There is humour too, from Tobias and Orhan more so perhaps than Marith. A world-weary perspective that punctures the grandest of endeavours with “an old sell sword’s tip” or a politician’s self-deprecation. All this conveyed in elegant prose that sweeps the reader along, sometimes breathless, always readable – painting pictures with the rich depth of oils more than the subtlety of watercolour.
In Sorlost the end of a period of splendid isolation draws ever closer, the city suddenly vulnerable to enemies more mundane than swords, more pervasive than politics. Smith Spark portrays the fetid claustrophobia of a desert city, its populace in thrall to class and religion and the myth of an immortal emperor. Orhan presents a sharp contrast to Marith: more human, more compassionate, weighed down by duty and guilt, always striving to do the right thing in a world that is fundamentally wrong.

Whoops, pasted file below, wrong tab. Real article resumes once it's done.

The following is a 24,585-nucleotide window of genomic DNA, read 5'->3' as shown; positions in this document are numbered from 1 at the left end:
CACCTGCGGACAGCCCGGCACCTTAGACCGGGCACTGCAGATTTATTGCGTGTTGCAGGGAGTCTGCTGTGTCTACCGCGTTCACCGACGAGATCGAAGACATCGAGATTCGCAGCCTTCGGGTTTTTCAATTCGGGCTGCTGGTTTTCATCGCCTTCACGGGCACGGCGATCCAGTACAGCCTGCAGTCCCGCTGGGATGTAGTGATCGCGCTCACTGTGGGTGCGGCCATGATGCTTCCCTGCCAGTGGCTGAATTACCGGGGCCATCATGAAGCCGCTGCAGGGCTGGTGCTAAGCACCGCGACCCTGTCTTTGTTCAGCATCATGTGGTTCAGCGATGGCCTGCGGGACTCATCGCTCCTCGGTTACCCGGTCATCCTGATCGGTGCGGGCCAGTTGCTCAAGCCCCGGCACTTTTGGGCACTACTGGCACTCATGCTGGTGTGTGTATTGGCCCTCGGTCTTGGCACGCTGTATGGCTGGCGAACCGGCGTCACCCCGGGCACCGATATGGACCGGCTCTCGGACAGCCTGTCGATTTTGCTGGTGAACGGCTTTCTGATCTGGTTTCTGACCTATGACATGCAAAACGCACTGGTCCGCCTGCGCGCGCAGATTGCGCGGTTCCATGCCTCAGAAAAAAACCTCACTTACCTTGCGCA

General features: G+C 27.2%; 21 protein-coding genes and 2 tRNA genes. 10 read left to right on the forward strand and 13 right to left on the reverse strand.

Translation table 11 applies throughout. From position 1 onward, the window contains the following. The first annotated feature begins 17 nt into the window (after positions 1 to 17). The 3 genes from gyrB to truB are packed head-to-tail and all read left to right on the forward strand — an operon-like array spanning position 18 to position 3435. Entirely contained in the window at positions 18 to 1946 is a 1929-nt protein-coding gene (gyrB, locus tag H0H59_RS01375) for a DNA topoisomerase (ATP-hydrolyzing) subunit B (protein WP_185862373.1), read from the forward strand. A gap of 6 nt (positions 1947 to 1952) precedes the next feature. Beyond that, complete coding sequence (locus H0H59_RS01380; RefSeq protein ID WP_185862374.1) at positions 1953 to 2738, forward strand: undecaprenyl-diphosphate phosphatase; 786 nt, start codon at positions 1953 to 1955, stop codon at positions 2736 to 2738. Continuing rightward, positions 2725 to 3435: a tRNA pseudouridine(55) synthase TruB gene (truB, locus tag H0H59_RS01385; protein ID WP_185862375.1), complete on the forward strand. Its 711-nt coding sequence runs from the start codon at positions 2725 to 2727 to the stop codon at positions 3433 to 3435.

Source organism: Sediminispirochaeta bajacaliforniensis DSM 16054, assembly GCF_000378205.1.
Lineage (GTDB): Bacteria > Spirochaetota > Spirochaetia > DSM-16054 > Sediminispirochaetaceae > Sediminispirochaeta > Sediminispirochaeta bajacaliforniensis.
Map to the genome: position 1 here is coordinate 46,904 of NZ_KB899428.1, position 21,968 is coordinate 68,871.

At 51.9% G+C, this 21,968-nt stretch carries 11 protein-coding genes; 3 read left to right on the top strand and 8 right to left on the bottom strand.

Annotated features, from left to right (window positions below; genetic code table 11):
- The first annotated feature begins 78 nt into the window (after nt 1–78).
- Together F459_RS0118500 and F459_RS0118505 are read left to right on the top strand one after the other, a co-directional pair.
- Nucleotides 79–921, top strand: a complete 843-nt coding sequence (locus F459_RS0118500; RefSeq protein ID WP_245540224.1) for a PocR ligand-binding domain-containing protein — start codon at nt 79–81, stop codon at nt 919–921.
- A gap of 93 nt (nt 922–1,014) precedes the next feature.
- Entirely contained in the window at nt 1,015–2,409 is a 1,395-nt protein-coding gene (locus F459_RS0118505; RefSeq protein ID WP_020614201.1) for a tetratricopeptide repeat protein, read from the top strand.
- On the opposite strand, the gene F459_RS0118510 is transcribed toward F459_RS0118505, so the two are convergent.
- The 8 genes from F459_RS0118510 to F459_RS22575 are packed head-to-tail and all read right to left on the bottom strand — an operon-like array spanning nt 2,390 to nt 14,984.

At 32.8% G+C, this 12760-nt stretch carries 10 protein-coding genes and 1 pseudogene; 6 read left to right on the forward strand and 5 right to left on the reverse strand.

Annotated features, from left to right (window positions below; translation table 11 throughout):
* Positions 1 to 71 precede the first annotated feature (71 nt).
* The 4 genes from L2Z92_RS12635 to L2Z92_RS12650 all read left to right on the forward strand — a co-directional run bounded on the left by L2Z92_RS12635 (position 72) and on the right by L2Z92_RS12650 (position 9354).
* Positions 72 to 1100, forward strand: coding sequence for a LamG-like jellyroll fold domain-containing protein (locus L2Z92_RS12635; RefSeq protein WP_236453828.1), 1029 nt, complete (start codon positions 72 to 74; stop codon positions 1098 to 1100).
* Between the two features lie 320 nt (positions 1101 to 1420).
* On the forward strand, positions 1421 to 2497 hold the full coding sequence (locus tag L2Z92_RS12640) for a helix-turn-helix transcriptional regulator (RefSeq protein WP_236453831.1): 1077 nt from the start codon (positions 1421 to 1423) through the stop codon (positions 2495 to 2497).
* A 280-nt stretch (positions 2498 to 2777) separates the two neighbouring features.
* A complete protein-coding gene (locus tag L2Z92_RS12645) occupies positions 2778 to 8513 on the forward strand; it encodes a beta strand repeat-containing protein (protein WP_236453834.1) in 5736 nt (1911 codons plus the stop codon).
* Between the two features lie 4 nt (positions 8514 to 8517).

Both Orhan and Marith play for the highest stakes, each making the most of their very different talents. It is almost a clash of mottos: Who Dares Wins versus Nothing Without Effort. Or perhaps it is the contrast of the human and the other-than-human. Orhan is most definitely a man cumbered by responsibility, human desire and physical limits. While Marith meets with triumph and disaster and treats those two imposters both the same, it appears he is more than a man (my son). King Ruin his followers call him, and yet still they follow.
Second books can be a challenge, the middle child in a trilogy. Sometimes nothing much fundamental happens beyond a journey to put the characters where they need to be for the denouement volume – like a period of positional play in snooker before the frantic pot-fest of a big closing break. As such, second books have been known to disappoint (mentioning no wise men).
While Marith and Thalia’s thread in this second book is certainly a journey, it is an entertaining and illuminating one, revealing more of who they are and what they face. I found The Tower of Living and Dying an even more satisfying read than The Court of Broken Knives. The tangled threads of the first book have resolved themselves. The reader can relax and enjoy the ride, drawn – moth-like – to Marith’s incandescent aura.